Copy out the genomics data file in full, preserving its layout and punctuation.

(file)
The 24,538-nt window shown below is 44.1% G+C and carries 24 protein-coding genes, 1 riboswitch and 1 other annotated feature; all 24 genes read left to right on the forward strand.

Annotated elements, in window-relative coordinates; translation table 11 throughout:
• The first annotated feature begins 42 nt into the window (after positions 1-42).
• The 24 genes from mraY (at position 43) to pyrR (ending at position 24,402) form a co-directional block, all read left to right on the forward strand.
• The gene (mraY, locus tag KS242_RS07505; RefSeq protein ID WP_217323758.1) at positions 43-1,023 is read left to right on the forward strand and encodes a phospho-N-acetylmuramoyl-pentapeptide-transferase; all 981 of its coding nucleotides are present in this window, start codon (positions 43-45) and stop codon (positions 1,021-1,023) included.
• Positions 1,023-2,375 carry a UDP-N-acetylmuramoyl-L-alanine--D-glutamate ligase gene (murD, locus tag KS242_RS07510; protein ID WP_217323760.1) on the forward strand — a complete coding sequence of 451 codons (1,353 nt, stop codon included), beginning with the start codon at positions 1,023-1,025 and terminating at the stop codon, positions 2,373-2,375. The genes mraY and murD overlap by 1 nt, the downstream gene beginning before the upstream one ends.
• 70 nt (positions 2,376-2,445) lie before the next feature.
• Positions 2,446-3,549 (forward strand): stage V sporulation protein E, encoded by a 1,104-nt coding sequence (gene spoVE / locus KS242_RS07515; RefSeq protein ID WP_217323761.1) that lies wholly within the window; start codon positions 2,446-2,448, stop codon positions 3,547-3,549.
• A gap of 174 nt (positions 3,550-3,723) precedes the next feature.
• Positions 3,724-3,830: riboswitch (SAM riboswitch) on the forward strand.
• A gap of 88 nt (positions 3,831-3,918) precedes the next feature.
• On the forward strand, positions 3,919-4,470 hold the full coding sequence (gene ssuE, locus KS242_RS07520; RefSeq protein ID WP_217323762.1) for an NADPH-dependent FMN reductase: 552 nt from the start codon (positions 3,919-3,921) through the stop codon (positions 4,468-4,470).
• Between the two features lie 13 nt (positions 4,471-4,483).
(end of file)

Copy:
The 24,538-nt window shown below is 44.1% G+C and carries 24 protein-coding genes, 1 riboswitch and 1 other annotated feature; all 24 genes read left to right on the forward strand.

Annotated elements, in window-relative coordinates; translation table 11 throughout:
• The first annotated feature begins 42 nt into the window (after positions 1-42).
• The 24 genes from mraY (at position 43) to pyrR (ending at position 24,402) form a co-directional block, all read left to right on the forward strand.
• The gene (mraY, locus tag KS242_RS07505; RefSeq protein ID WP_217323758.1) at positions 43-1,023 is read left to right on the forward strand and encodes a phospho-N-acetylmuramoyl-pentapeptide-transferase; all 981 of its coding nucleotides are present in this window, start codon (positions 43-45) and stop codon (positions 1,021-1,023) included.
• Positions 1,023-2,375 carry a UDP-N-acetylmuramoyl-L-alanine--D-glutamate ligase gene (murD, locus tag KS242_RS07510; protein ID WP_217323760.1) on the forward strand — a complete coding sequence of 451 codons (1,353 nt, stop codon included), beginning with the start codon at positions 1,023-1,025 and terminating at the stop codon, positions 2,373-2,375. The genes mraY and murD overlap by 1 nt, the downstream gene beginning before the upstream one ends.
• 70 nt (positions 2,376-2,445) lie before the next feature.
• Positions 2,446-3,549 (forward strand): stage V sporulation protein E, encoded by a 1,104-nt coding sequence (gene spoVE / locus KS242_RS07515; RefSeq protein ID WP_217323761.1) that lies wholly within the window; start codon positions 2,446-2,448, stop codon positions 3,547-3,549.
• A gap of 174 nt (positions 3,550-3,723) precedes the next feature.
• Positions 3,724-3,830: riboswitch (SAM riboswitch) on the forward strand.
• A gap of 88 nt (positions 3,831-3,918) precedes the next feature.
• On the forward strand, positions 3,919-4,470 hold the full coding sequence (gene ssuE, locus KS242_RS07520; RefSeq protein ID WP_217323762.1) for an NADPH-dependent FMN reductase: 552 nt from the start codon (positions 3,919-3,921) through the stop codon (positions 4,468-4,470).
• Between the two features lie 13 nt (positions 4,471-4,483).